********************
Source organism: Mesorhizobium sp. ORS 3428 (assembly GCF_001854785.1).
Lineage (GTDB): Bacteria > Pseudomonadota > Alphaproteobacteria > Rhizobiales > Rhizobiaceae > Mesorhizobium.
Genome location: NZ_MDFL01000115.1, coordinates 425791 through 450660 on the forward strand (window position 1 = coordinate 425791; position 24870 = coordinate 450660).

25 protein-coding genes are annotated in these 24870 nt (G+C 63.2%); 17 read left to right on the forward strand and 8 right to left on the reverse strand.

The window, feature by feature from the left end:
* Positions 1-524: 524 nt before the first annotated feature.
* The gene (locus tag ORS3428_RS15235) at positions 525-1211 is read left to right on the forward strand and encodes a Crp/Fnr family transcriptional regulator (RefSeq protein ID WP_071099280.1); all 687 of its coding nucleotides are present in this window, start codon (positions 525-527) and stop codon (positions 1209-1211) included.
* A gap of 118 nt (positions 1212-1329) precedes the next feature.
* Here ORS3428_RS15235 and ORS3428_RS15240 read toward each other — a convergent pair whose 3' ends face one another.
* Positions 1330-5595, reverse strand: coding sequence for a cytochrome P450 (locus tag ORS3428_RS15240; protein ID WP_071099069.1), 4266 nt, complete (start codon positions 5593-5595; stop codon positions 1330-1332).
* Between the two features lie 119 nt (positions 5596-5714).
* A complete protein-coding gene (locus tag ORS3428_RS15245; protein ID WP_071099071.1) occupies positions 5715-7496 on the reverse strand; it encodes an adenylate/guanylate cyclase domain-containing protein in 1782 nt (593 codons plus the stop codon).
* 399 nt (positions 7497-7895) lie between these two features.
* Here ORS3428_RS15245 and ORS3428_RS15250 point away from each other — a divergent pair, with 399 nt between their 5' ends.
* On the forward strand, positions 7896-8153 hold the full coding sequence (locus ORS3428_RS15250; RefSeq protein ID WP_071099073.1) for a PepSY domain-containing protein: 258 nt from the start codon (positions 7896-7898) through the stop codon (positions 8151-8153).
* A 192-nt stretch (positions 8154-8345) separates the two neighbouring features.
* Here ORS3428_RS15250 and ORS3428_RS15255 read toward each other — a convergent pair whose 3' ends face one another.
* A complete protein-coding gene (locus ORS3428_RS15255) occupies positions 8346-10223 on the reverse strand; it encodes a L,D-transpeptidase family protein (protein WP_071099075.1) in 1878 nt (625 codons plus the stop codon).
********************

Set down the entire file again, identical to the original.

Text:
Source organism: Mesorhizobium sp. ORS 3428 (assembly GCF_001854785.1).
Lineage (GTDB): Bacteria > Pseudomonadota > Alphaproteobacteria > Rhizobiales > Rhizobiaceae > Mesorhizobium.
Genome location: NZ_MDFL01000115.1, coordinates 425791 through 450660 on the forward strand (window position 1 = coordinate 425791; position 24870 = coordinate 450660).

25 protein-coding genes are annotated in these 24870 nt (G+C 63.2%); 17 read left to right on the forward strand and 8 right to left on the reverse strand.

The window, feature by feature from the left end:
* Positions 1-524: 524 nt before the first annotated feature.
* The gene (locus tag ORS3428_RS15235) at positions 525-1211 is read left to right on the forward strand and encodes a Crp/Fnr family transcriptional regulator (RefSeq protein ID WP_071099280.1); all 687 of its coding nucleotides are present in this window, start codon (positions 525-527) and stop codon (positions 1209-1211) included.
* A gap of 118 nt (positions 1212-1329) precedes the next feature.
* Here ORS3428_RS15235 and ORS3428_RS15240 read toward each other — a convergent pair whose 3' ends face one another.
* Positions 1330-5595, reverse strand: coding sequence for a cytochrome P450 (locus tag ORS3428_RS15240; protein ID WP_071099069.1), 4266 nt, complete (start codon positions 5593-5595; stop codon positions 1330-1332).
* Between the two features lie 119 nt (positions 5596-5714).
* A complete protein-coding gene (locus tag ORS3428_RS15245; protein ID WP_071099071.1) occupies positions 5715-7496 on the reverse strand; it encodes an adenylate/guanylate cyclase domain-containing protein in 1782 nt (593 codons plus the stop codon).
* 399 nt (positions 7497-7895) lie between these two features.
* Here ORS3428_RS15245 and ORS3428_RS15250 point away from each other — a divergent pair, with 399 nt between their 5' ends.
* On the forward strand, positions 7896-8153 hold the full coding sequence (locus ORS3428_RS15250; RefSeq protein ID WP_071099073.1) for a PepSY domain-containing protein: 258 nt from the start codon (positions 7896-7898) through the stop codon (positions 8151-8153).
* A 192-nt stretch (positions 8154-8345) separates the two neighbouring features.
* Here ORS3428_RS15250 and ORS3428_RS15255 read toward each other — a convergent pair whose 3' ends face one another.
* A complete protein-coding gene (locus ORS3428_RS15255) occupies positions 8346-10223 on the reverse strand; it encodes a L,D-transpeptidase family protein (protein WP_071099075.1) in 1878 nt (625 codons plus the stop codon).